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The Grudge (2004) Poster

(2004)

Trivia

Jump to: Spoilers (14)
Before filming, the cast and crew went through a ceremony where they were blessed so that nothing bad could happen to them for filming.
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The snapping and popping sounds that accompany the appearance of Kayako Saeki were made with a hair comb.
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The character of Toshio is almost always found with his cat. In real life, the boy who plays Toshio, Yuya Ozeki, was terrified of cats.
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Unlike the other Japanese horror remakes like The Ring (2002), Dark Water (2005), Pulse (2006), and One Missed Call (2008), this was the only film out of all the others that actually remained in Japan instead of moving the story to America.
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The open-mouth gasping sound of the ghosts was made by director Takashi Shimizu.
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Yuya Ozeki, Takako Fuji, and Takashi Matsuyama all appeared in Ju-on: The Grudge (2002) and Ju-On: The Grudge 2 (2003), the Japanese films upon which this film was based, all reprising their roles as the doomed Saeki family.
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A sequel (which became The Grudge 2 (2006)) was greenlit on the Monday after the surprise success of the first weekend's box office of more than $39 million.
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On the DVD commentary, Sarah Michelle Gellar remembers that Jason Behr had previously guest-starred on her show Buffy the Vampire Slayer (1997), but did not remember Clea DuVall, who also appeared in one story, Buffy the Vampire Slayer: Out of Mind, Out of Sight (1997), as a girl who turns invisible. This was because Gellar never had any scenes with Duvall's character while she was visible, so the actresses never actually met.
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Although the house was built entirely on a sound stage, the actors and cast still had to take off their shoes to enter, to be respectful.
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Selma Blair was the first choice for the lead role, which ultimately went to Sarah Michelle Gellar. Both previously collaborated on Cruel Intentions (1999) and (briefly) in Scream 2 (1997).
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According to the DVD Commentaries and Featurettes, the house in The Grudge (2004) was built completely on a sound stage. It was based almost entirely on the house in Ju-on: The Grudge (2002). It was built like a normal house; the "house set" had two floors so that cuts did not have to be made when a character was walking upstairs. However, the attic was built separately from the house to allow for more room when filming.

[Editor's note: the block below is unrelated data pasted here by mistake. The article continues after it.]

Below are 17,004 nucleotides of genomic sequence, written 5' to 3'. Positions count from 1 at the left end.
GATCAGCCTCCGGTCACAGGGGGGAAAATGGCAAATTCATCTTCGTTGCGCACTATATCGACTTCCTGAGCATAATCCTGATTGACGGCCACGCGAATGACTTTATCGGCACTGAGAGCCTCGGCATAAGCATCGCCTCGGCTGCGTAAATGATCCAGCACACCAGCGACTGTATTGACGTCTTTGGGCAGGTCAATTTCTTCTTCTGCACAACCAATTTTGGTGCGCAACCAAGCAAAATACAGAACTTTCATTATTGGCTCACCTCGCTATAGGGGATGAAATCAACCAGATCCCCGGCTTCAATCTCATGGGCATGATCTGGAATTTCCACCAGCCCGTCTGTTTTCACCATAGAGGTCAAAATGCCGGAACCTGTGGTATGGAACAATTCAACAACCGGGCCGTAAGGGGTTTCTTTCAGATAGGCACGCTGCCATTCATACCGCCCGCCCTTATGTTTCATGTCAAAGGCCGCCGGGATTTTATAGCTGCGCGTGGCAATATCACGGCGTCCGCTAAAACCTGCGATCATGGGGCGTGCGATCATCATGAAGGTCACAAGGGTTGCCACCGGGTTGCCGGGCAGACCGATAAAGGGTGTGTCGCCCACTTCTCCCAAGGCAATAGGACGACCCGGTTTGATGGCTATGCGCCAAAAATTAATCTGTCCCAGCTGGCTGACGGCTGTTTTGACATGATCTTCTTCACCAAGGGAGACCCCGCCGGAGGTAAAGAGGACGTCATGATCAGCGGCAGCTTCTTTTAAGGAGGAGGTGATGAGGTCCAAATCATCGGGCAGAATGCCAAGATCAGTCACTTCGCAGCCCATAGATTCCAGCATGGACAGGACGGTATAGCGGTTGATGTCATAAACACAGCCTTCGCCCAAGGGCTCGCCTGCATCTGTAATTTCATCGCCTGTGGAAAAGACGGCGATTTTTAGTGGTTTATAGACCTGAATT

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Jason Behr met KaDee Strickland on the set of the film and both began dating due to their interest in Japanese culture (which is why they accepted their roles in the film) despite not sharing any scenes together in the film. They eventually married two years later.
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(at around 10 mins) On their way to the graveyard, Karen and Doug pass three schoolgirls on the street, a reference to Izumi and her friends, Chiharu and Miyuki, from the original Ju-on: The Grudge (2002).
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While filming the infamous shower scene, Sarah Michelle Gellar discovered she was allergic to Japanese water, as it caused her skin to itch. So as to properly film the scene safely, Gellar was dressed in black hefty garbage bags from the waist down and in a little tube top.
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Fungo Dining, the restaurant Doug works at, is an actual restaurant.
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Takashi Shimizu directed the original Ju-on (The Grudge) films and returned to direct the American remakes.
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Due to American violence ratings and the commitment to a PG-13 rating, the offscreen implication that Takeo repeatedly stabbed Kayako with a box cutter was omitted from the film (it was present in the original film). This is why she is covered in blood in the iconic staircase sequence. Said scene where he drags her body across the house while holding a box cutter was restored in the unrated cut.
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(at around 17 mins) According to the DVD commentary by the cast and crew, the first of appearance of the cat right when Karen picks up Kayako's journal was not, in fact, a real cat, but it was a fake cat held by a crew member, racing it in front of the camera.
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The original Japanese film featured a subplot involving three schoolgirls encountering the curse. Although it was omitted from the remake, it was restored in the film's sequel, The Grudge 2 (2006).